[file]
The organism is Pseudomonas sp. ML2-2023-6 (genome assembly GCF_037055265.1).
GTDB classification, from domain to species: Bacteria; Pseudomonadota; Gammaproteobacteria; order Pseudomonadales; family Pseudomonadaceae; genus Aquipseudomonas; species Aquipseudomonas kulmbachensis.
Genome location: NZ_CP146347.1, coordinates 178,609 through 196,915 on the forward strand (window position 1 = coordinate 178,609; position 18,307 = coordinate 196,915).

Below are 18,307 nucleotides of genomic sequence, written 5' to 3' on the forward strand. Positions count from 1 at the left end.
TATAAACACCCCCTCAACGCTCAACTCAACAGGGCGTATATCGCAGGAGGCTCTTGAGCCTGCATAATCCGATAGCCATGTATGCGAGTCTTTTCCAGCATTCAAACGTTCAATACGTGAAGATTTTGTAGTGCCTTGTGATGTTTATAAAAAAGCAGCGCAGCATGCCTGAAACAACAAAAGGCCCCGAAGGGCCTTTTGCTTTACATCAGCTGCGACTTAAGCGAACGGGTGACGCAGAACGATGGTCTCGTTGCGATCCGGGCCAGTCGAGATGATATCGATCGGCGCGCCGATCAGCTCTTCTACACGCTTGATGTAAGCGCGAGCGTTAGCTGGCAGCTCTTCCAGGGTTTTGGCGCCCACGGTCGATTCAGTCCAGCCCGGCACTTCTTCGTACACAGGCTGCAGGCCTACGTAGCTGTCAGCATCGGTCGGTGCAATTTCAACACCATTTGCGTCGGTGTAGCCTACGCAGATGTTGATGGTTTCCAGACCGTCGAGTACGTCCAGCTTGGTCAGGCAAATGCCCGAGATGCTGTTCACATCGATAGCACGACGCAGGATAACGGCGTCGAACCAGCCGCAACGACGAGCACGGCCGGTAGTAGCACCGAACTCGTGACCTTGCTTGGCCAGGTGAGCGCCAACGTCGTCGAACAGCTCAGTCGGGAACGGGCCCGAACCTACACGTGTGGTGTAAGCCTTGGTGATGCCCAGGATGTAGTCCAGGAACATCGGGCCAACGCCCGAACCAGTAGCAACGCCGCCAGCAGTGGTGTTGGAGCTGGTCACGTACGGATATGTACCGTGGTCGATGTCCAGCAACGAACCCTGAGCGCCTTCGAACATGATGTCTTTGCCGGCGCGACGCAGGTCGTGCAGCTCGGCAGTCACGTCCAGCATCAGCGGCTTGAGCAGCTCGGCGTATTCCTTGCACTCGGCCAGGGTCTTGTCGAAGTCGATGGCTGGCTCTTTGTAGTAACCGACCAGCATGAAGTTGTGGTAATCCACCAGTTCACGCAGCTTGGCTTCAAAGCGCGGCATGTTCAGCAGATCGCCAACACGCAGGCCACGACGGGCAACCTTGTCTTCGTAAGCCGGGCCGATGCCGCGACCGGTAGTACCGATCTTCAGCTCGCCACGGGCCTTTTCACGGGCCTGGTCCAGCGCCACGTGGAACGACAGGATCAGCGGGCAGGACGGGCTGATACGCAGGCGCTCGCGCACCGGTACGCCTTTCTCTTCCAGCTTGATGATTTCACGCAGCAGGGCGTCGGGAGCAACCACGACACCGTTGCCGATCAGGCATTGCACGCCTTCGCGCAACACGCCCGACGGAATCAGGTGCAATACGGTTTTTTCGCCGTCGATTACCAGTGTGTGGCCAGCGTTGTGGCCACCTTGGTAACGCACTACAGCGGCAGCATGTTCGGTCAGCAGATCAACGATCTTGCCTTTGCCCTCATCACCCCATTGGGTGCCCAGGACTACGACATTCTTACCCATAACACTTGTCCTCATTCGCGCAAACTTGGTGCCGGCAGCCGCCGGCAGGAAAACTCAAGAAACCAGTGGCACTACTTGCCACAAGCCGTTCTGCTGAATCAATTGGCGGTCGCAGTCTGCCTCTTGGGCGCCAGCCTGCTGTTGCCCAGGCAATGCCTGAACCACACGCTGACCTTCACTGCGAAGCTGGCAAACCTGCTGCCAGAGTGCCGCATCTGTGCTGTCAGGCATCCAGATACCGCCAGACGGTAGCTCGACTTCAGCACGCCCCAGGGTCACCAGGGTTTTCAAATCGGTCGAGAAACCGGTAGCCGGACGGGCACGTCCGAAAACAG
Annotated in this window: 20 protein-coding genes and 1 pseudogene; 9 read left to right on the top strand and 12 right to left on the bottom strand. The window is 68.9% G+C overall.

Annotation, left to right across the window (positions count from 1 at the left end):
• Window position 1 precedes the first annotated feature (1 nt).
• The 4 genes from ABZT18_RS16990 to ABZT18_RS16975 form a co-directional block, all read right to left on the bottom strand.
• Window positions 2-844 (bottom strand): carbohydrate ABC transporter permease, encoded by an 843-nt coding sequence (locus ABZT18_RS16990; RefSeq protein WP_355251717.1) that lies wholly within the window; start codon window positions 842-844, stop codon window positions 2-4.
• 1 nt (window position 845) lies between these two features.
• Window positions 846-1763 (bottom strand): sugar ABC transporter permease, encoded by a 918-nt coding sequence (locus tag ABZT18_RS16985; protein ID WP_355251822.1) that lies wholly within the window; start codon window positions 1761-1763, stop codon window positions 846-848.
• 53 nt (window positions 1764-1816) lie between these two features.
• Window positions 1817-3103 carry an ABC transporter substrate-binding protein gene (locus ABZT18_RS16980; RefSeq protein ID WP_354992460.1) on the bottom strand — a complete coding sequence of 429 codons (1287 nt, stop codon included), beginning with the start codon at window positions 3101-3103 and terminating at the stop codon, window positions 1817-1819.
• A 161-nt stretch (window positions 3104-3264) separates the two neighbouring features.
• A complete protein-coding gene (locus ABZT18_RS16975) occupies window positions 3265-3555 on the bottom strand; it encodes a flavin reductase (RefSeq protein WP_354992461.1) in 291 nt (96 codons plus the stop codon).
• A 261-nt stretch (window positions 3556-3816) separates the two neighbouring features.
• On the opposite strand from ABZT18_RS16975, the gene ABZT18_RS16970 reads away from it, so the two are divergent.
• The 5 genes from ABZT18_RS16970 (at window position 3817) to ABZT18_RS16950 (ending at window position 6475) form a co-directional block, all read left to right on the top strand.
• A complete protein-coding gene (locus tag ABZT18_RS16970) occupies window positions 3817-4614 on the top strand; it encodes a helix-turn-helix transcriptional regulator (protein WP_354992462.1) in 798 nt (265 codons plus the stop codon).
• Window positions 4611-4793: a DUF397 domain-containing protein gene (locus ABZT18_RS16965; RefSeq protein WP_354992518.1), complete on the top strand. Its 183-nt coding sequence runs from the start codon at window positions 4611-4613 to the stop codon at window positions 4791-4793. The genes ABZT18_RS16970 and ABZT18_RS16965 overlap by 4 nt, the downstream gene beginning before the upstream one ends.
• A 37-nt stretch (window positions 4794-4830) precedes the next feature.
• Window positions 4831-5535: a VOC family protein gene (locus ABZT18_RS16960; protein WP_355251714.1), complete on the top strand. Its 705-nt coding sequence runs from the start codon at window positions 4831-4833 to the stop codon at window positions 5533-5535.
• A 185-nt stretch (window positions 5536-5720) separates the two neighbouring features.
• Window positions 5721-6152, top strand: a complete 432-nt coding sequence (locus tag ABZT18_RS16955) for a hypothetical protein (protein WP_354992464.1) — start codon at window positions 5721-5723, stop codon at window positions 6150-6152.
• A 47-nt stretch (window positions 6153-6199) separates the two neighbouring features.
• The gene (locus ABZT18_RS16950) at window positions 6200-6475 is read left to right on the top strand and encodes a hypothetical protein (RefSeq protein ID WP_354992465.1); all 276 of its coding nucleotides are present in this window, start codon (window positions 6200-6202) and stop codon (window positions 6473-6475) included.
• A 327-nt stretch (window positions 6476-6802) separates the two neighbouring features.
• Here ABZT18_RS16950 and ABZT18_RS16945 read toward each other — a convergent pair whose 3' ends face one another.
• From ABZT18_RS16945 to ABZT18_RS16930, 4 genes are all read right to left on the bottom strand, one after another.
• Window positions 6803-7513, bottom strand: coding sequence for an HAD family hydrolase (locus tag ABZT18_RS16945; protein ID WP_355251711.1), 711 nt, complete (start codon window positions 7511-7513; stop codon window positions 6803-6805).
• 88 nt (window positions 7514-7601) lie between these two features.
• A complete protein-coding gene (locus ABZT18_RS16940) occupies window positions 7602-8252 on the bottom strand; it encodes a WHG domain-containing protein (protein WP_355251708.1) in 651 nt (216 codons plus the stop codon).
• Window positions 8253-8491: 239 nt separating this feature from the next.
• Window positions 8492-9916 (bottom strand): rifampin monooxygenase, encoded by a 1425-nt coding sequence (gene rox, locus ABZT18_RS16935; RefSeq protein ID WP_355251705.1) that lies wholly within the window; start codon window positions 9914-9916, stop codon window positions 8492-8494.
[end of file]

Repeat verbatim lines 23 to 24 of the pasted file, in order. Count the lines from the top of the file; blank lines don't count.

• Window positions 4831-5535: a VOC family protein gene (locus ABZT18_RS16960; protein WP_355251714.1), complete on the top strand. Its 705-nt coding sequence runs from the start codon at window positions 4831-4833 to the stop codon at window positions 5533-5535.
• A 185-nt stretch (window positions 5536-5720) separates the two neighbouring features.